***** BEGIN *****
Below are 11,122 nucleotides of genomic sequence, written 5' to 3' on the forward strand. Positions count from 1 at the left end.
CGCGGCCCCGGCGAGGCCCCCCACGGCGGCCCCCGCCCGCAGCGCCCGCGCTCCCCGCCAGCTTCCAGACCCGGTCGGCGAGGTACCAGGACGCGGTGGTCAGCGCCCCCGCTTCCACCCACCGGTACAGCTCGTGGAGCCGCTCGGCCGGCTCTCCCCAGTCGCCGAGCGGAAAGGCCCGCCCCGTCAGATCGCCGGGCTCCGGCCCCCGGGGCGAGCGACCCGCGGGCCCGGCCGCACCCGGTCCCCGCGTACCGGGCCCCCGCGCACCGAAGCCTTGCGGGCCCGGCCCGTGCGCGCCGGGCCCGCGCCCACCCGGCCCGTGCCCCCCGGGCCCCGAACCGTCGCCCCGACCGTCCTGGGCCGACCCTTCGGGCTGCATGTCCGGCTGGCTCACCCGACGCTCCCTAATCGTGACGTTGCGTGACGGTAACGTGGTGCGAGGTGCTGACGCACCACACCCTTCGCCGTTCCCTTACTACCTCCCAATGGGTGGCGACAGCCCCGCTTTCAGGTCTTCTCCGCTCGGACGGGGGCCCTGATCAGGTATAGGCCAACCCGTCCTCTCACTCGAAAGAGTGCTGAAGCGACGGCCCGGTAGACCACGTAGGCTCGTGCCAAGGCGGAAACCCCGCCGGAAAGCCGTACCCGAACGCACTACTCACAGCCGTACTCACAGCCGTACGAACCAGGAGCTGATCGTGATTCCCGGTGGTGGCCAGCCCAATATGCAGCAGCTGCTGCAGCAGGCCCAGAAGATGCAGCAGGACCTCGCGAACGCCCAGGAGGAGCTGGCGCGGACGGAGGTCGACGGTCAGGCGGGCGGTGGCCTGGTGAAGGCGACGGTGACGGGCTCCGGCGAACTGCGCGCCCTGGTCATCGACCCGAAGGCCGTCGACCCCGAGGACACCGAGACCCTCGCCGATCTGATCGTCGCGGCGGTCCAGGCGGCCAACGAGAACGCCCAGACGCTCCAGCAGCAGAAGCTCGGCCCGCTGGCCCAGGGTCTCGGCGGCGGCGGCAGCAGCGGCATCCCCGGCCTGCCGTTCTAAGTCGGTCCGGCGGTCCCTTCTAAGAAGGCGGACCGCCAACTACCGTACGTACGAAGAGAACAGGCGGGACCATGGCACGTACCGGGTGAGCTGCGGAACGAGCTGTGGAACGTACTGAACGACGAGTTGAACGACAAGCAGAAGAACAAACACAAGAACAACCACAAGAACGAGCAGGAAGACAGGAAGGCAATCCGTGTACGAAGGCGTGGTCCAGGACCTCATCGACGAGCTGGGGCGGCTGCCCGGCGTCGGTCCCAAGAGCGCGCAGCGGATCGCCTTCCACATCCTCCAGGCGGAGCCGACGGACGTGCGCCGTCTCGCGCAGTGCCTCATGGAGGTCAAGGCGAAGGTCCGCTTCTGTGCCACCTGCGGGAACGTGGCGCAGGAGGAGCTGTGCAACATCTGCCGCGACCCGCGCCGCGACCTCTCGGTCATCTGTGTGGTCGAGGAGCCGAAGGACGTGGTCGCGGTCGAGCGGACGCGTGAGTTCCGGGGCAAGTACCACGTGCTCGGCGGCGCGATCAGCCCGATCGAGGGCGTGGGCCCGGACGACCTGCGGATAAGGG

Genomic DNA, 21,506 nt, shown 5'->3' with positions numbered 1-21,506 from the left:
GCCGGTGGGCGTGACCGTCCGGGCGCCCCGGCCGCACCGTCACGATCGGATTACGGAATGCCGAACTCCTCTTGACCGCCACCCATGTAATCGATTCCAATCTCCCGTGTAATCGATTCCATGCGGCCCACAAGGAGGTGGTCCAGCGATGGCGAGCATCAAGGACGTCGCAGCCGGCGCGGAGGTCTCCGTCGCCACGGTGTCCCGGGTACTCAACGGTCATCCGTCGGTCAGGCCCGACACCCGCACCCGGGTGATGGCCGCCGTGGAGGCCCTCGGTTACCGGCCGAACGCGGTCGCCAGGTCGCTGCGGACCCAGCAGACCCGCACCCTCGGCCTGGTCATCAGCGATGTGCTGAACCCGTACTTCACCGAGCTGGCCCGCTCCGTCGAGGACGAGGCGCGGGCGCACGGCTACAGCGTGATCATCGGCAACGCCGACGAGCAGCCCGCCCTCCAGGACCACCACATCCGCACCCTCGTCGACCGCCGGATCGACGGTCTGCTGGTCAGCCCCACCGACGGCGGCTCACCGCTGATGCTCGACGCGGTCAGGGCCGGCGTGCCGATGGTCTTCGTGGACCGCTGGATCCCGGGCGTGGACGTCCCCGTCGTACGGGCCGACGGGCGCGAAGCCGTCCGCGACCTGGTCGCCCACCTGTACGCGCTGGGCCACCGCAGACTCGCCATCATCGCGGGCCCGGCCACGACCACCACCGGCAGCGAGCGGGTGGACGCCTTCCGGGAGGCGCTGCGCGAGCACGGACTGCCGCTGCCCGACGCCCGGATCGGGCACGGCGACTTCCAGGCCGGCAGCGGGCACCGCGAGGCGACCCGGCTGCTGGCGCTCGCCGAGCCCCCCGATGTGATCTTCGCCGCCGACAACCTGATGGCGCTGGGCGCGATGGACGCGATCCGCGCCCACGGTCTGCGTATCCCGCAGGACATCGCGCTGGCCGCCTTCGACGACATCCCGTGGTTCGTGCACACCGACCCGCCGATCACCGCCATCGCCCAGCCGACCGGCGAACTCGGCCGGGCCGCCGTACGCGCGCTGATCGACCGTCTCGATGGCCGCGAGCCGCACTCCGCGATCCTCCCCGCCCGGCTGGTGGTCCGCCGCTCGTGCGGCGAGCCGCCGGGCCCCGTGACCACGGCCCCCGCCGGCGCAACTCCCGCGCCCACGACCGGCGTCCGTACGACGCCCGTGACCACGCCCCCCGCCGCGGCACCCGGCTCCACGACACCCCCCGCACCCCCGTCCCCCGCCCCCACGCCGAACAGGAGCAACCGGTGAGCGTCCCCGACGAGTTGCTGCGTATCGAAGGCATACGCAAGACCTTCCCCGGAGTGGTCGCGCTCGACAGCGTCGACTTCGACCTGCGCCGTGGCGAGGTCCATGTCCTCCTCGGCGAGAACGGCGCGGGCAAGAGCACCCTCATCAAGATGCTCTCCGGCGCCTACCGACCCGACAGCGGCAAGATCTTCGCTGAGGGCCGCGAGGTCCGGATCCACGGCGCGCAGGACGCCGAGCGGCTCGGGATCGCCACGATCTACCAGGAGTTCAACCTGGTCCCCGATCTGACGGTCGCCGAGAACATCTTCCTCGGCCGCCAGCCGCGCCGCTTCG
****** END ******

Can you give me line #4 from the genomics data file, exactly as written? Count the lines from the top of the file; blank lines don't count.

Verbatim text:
GCCGGTGGGCGTGACCGTCCGGGCGCCCCGGCCGCACCGTCACGATCGGATTACGGAATGCCGAACTCCTCTTGACCGCCACCCATGTAATCGATTCCAATCTCCCGTGTAATCGATTCCATGCGGCCCACAAGGAGGTGGTCCAGCGATGGCGAGCATCAAGGACGTCGCAGCCGGCGCGGAGGTCTCCGTCGCCACGGTGTCCCGGGTACTCAACGGTCATCCGTCGGTCAGGCCCGACACCCGCACCCGGGTGATGGCCGCCGTGGAGGCCCTCGGTTACCGGCCGAACGCGGTCGCCAGGTCGCTGCGGACCCAGCAGACCCGCACCCTCGGCCTGGTCATCAGCGATGTGCTGAACCCGTACTTCACCGAGCTGGCCCGCTCCGTCGAGGACGAGGCGCGGGCGCACGGCTACAGCGTGATCATCGGCAACGCCGACGAGCAGCCCGCCCTCCAGGACCACCACATCCGCACCCTCGTCGACCGCCGGATCGACGGTCTGCTGGTCAGCCCCACCGACGGCGGCTCACCGCTGATGCTCGACGCGGTCAGGGCCGGCGTGCCGATGGTCTTCGTGGACCGCTGGATCCCGGGCGTGGACGTCCCCGTCGTACGGGCCGACGGGCGCGAAGCCGTCCGCGACCTGGTCGCCCACCTGTACGCGCTGGGCCACCGCAGACTCGCCATCATCGCGGGCCCGGCCACGACCACCACCGGCAGCGAGCGGGTGGACGCCTTCCGGGAGGCGCTGCGCGAGCACGGACTGCCGCTGCCCGACGCCCGGATCGGGCACGGCGACTTCCAGGCCGGCAGCGGGCACCGCGAGGCGACCCGGCTGCTGGCGCTCGCCGAGCCCCCCGATGTGATCTTCGCCGCCGACAACCTGATGGCGCTGGGCGCGATGGACGCGATCCGCGCCCACGGTCTGCGTATCCCGCAGGACATCGCGCTGGCCGCCTTCGACGACATCCCGTGGTTCGTGCACACCGACCCGCCGATCACCGCCATCGCCCAGCCGACCGGCGAACTCGGCCGGGCCGCCGTACGCGCGCTGATCGACCGTCTCGATGGCCGCGAGCCGCACTCCGCGATCCTCCCCGCCCGGCTGGTGGTCCGCCGCTCGTGCGGCGAGCCGCCGGGCCCCGTGACCACGGCCCCCGCCGGCGCAACTCCCGCGCCCACGACCGGCGTCCGTACGACGCCCGTGACCACGCCCCCCGCCGCGGCACCCGGCTCCACGACACCCCCCGCACCCCCGTCCCCCGCCCCCACGCCGAACAGGAGCAACCGGTGAGCGTCCCCGACGAGTTGCTGCGTATCGAAGGCATACGCAAGACCTTCCCCGGAGTGGTCGCGCTCGACAGCGTCGACTTCGACCTGCGCCGTGGCGAGGTCCATGTCCTCCTCGGCGAGAACGGCGCGGGCAAGAGCACCCTCATCAAGATGCTCTCCGGCGCCTACCGACCCGACAGCGGCAAGATCTTCGCTGAGGGCCGCGAGGTCCGGATCCACGGCGCGCAGGACGCCGAGCGGCTCGGGATCGCCACGATCTACCAGGAGTTCAACCTGGTCCCCGATCTGACGGTCGCCGAGAACATCTTCCTCGGCCGCCAGCCGCGCCGCTTCG